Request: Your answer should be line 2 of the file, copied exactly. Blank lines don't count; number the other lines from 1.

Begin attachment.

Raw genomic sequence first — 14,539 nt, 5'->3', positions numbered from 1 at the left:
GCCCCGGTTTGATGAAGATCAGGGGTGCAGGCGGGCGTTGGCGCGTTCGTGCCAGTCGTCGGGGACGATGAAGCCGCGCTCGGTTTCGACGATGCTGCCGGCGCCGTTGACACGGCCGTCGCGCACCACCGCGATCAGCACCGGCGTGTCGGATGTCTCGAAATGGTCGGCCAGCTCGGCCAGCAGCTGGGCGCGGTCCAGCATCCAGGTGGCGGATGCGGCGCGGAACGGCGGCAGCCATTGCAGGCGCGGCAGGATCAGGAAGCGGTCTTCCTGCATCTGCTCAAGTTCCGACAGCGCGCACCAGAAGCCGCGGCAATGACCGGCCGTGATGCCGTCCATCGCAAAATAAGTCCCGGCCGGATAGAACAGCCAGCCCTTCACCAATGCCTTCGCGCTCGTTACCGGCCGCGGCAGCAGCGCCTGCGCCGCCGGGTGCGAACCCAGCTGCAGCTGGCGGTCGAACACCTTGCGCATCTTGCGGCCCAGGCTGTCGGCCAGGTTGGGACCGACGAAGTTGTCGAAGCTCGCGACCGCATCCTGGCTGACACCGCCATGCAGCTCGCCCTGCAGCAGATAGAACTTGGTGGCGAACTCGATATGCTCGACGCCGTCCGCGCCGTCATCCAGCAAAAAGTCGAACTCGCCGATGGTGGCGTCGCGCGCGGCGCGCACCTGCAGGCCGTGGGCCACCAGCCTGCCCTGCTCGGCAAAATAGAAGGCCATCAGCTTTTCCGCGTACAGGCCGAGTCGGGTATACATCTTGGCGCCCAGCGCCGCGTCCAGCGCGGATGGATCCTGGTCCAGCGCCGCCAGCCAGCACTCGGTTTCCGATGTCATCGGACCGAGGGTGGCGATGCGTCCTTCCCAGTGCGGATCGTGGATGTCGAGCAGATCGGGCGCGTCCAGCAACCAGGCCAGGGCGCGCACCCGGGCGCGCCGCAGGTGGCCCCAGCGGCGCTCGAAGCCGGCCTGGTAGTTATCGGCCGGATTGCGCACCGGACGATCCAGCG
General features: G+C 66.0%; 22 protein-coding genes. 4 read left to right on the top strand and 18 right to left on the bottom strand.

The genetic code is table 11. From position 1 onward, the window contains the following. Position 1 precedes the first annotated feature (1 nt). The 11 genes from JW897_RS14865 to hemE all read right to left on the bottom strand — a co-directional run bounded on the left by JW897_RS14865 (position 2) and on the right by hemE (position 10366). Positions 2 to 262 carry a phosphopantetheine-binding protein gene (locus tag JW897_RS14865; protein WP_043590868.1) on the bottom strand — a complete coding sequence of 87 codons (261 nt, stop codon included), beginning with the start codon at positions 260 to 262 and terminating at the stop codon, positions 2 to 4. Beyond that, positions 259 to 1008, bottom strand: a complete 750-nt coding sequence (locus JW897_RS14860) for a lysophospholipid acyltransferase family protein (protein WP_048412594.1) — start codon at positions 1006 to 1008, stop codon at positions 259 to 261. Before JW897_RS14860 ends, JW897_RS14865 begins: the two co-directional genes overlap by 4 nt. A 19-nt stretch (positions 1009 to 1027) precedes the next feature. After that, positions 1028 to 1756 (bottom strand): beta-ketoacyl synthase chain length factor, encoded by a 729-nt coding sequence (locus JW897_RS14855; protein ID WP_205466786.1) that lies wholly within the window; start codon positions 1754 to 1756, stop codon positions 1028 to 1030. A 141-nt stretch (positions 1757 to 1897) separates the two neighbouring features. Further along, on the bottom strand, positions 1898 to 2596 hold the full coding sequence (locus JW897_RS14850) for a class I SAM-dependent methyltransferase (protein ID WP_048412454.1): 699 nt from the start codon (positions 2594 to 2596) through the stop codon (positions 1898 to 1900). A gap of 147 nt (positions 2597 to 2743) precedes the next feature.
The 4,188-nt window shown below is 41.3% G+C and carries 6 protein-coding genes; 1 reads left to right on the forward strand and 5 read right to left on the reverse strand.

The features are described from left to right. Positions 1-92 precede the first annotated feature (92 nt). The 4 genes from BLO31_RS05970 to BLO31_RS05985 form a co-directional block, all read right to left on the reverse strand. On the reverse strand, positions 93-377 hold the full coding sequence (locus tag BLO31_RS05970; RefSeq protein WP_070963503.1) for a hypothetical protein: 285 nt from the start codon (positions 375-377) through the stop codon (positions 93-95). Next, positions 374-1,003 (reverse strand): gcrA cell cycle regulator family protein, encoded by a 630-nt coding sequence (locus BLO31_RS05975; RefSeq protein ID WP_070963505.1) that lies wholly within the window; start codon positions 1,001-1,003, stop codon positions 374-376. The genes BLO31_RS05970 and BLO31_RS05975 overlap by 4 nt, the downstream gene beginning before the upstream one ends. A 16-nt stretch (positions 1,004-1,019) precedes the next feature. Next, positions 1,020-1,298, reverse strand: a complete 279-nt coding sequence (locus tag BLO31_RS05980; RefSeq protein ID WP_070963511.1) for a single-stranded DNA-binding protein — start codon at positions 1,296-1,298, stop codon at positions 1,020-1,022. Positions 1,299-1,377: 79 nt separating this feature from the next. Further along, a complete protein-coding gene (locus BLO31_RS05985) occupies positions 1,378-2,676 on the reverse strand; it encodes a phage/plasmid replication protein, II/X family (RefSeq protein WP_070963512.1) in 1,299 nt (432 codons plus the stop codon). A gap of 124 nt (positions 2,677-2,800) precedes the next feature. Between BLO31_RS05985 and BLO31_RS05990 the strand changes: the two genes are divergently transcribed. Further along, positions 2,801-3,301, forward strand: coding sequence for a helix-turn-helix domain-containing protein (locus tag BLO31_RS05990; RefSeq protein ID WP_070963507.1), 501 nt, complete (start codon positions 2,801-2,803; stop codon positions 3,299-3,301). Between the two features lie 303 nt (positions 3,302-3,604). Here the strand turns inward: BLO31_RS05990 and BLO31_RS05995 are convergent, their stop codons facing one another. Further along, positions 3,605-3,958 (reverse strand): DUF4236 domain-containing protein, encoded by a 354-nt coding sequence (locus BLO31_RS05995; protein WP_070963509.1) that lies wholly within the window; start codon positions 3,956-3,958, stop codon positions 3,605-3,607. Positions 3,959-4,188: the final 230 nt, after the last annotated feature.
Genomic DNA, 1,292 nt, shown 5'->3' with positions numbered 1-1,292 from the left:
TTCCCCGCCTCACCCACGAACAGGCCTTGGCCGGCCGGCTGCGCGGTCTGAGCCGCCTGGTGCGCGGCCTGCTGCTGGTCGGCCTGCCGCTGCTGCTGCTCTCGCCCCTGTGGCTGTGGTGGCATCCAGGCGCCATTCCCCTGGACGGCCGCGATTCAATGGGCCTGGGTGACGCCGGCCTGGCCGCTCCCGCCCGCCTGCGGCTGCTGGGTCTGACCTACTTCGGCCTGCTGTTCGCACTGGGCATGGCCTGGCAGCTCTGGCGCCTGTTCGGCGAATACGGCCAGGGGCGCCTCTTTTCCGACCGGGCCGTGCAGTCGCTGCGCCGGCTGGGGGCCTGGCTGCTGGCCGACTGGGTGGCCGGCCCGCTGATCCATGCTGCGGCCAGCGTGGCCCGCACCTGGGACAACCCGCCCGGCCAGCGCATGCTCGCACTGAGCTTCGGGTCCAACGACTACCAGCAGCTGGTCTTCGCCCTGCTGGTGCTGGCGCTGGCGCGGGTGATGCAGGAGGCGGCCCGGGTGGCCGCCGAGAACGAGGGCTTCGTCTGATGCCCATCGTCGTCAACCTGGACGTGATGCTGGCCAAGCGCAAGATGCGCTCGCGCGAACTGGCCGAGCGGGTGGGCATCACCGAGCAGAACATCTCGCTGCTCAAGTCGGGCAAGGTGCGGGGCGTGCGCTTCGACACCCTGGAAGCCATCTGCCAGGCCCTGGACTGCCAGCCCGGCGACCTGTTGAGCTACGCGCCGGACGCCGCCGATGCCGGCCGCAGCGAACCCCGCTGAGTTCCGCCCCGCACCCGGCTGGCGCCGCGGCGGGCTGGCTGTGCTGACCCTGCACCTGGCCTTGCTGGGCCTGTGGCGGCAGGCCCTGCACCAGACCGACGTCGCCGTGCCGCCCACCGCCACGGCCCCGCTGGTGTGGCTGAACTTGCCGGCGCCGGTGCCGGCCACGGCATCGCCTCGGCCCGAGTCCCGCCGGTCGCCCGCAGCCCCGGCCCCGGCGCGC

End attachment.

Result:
GCCCCGGTTTGATGAAGATCAGGGGTGCAGGCGGGCGTTGGCGCGTTCGTGCCAGTCGTCGGGGACGATGAAGCCGCGCTCGGTTTCGACGATGCTGCCGGCGCCGTTGACACGGCCGTCGCGCACCACCGCGATCAGCACCGGCGTGTCGGATGTCTCGAAATGGTCGGCCAGCTCGGCCAGCAGCTGGGCGCGGTCCAGCATCCAGGTGGCGGATGCGGCGCGGAACGGCGGCAGCCATTGCAGGCGCGGCAGGATCAGGAAGCGGTCTTCCTGCATCTGCTCAAGTTCCGACAGCGCGCACCAGAAGCCGCGGCAATGACCGGCCGTGATGCCGTCCATCGCAAAATAAGTCCCGGCCGGATAGAACAGCCAGCCCTTCACCAATGCCTTCGCGCTCGTTACCGGCCGCGGCAGCAGCGCCTGCGCCGCCGGGTGCGAACCCAGCTGCAGCTGGCGGTCGAACACCTTGCGCATCTTGCGGCCCAGGCTGTCGGCCAGGTTGGGACCGACGAAGTTGTCGAAGCTCGCGACCGCATCCTGGCTGACACCGCCATGCAGCTCGCCCTGCAGCAGATAGAACTTGGTGGCGAACTCGATATGCTCGACGCCGTCCGCGCCGTCATCCAGCAAAAAGTCGAACTCGCCGATGGTGGCGTCGCGCGCGGCGCGCACCTGCAGGCCGTGGGCCACCAGCCTGCCCTGCTCGGCAAAATAGAAGGCCATCAGCTTTTCCGCGTACAGGCCGAGTCGGGTATACATCTTGGCGCCCAGCGCCGCGTCCAGCGCGGATGGATCCTGGTCCAGCGCCGCCAGCCAGCACTCGGTTTCCGATGTCATCGGACCGAGGGTGGCGATGCGTCCTTCCCAGTGCGGATCGTGGATGTCGAGCAGATCGGGCGCGTCCAGCAACCAGGCCAGGGCGCGCACCCGGGCGCGCCGCAGGTGGCCCCAGCGGCGCTCGAAGCCGGCCTGGTAGTTATCGGCCGGATTGCGCACCGGACGATCCAGCG